For first time since deadly Calif. mudslides, some residents return home

Partial evacuation order lifted

SANTA BARBARA, Calif. -- Authorities lifted some evacuation orders for Southern California neighborhoods near where powerful mudslides destroyed homes and killed 21 people. Santa Barbara County officials said residents of certain areas on the western edge of Montecito will be allowed to return at midday Tuesday. 

Utilities may still be out and a boil water notice remains in effect.   

"This is the first time coming back here, and obviously, as you can see, there's really no way we can come back to this," one Montecito resident told CBS Los Angeles. "It's horrible, it's sad, but the good thing is we're still alive."

Many of the residents who have been permitted to return to their neighborhoods are finding the condition of their homes to be unlivable.

After deadly mudslides, finding a place for the debris

"It's been difficult," said another resident whose home sustained a great deal of damage. "We've been living in [our] house since 1980."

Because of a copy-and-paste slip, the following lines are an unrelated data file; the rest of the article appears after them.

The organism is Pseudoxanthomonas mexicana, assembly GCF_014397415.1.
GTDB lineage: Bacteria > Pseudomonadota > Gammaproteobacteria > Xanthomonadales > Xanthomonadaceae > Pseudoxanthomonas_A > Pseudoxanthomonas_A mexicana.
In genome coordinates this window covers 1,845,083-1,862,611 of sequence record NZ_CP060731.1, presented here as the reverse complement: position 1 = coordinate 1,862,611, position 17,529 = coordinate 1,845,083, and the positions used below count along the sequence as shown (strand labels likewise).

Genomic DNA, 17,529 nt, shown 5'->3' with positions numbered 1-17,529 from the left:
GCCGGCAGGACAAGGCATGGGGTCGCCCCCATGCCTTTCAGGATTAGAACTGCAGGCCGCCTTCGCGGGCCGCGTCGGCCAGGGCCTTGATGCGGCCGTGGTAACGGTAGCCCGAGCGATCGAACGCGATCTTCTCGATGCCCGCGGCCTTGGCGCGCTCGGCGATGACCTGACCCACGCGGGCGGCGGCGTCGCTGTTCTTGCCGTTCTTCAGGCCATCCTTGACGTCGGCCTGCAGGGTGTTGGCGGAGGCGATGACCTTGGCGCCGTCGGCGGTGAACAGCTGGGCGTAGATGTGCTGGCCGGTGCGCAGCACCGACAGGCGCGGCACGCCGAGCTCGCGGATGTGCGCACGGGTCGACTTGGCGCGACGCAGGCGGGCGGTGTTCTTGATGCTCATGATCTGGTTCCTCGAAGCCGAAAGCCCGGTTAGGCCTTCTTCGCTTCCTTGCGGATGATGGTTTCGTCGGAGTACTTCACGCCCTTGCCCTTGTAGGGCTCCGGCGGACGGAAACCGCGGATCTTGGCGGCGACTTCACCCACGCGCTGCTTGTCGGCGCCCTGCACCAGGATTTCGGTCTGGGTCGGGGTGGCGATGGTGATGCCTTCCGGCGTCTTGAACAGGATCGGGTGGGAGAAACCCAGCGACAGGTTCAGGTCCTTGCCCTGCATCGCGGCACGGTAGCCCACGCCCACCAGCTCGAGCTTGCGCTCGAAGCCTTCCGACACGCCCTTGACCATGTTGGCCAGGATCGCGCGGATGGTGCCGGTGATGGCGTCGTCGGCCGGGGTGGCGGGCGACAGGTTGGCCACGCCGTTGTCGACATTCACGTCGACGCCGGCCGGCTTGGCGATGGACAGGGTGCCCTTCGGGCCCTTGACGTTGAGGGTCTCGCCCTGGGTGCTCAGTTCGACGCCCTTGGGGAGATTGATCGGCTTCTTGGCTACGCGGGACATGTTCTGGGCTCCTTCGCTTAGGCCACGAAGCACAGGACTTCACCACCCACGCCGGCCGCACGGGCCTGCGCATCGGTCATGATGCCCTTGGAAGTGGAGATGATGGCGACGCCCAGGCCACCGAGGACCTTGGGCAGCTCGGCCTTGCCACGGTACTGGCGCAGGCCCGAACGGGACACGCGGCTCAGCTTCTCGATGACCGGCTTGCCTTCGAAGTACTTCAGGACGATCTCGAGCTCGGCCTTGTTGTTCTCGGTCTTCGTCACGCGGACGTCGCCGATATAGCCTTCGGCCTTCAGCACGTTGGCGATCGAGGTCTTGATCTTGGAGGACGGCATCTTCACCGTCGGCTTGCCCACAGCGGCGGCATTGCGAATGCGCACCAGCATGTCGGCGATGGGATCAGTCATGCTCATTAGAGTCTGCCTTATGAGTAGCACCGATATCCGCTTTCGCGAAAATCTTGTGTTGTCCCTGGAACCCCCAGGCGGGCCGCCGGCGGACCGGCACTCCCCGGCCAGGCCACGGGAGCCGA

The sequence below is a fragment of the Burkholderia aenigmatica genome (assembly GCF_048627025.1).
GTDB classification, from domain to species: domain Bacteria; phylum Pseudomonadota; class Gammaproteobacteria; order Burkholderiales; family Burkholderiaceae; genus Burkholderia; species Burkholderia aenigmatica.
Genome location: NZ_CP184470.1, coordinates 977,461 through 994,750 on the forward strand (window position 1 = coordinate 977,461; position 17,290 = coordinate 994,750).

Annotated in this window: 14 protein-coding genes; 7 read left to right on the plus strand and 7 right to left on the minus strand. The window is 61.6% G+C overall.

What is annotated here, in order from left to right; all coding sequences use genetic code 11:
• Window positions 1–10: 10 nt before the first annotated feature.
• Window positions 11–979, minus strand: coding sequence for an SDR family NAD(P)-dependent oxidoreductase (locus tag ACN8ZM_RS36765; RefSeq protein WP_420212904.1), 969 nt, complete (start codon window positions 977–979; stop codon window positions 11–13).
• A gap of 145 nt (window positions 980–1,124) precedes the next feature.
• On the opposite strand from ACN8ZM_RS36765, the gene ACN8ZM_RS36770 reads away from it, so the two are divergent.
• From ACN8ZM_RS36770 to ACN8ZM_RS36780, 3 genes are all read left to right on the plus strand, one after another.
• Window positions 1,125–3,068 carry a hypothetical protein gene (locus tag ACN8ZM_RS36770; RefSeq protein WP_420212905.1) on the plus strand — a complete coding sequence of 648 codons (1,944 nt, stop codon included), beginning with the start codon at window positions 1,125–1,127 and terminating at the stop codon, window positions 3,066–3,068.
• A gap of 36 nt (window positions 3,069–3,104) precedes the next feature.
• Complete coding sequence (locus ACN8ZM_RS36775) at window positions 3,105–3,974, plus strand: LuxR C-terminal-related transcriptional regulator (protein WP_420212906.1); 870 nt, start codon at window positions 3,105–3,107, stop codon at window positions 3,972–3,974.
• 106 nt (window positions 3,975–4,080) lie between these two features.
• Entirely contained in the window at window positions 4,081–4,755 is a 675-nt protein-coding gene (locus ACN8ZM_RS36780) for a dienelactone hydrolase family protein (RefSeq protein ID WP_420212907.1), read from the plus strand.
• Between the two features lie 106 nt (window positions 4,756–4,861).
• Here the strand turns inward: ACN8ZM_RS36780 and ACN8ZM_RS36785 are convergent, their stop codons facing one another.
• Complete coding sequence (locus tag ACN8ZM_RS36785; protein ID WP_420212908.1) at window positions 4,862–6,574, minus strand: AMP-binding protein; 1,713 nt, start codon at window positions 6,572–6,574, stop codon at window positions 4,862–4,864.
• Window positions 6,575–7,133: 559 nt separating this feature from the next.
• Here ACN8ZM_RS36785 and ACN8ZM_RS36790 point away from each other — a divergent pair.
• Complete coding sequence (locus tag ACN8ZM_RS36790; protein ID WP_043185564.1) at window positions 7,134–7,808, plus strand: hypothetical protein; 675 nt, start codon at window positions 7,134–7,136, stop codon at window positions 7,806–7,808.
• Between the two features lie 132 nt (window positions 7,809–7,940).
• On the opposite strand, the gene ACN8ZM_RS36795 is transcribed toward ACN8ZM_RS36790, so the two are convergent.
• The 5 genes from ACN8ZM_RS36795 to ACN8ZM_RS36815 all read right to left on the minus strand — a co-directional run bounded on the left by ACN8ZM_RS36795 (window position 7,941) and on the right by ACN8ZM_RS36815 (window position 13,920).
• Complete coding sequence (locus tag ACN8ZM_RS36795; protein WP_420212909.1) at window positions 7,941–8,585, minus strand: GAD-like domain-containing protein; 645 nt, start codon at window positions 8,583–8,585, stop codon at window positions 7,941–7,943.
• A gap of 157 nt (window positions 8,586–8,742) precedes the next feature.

With the partial evacuation lifted, businesses in the area were able to open their doors again for the first time in weeks.

"We were in mud up to our knees," said an employee who works at a clothing boutique in the area. "We were able to get it cleaned up relatively fast. We were lucky we didn't have any permanent damage."

Large swaths of the coastal town will remain evacuated as crews continue to remove mud and boulders and rebuild drainage pipes and power lines.

Officials said over the weekend that it would be a gradual process getting residents back into homes.

Gov. Jerry Brown declared Monday a "Day of Remembrance of the Montecito Mudslides" and ordered flags flown at half-staff over the state Capitol.

A 17-year-old boy and 2-year-old girl remain missing.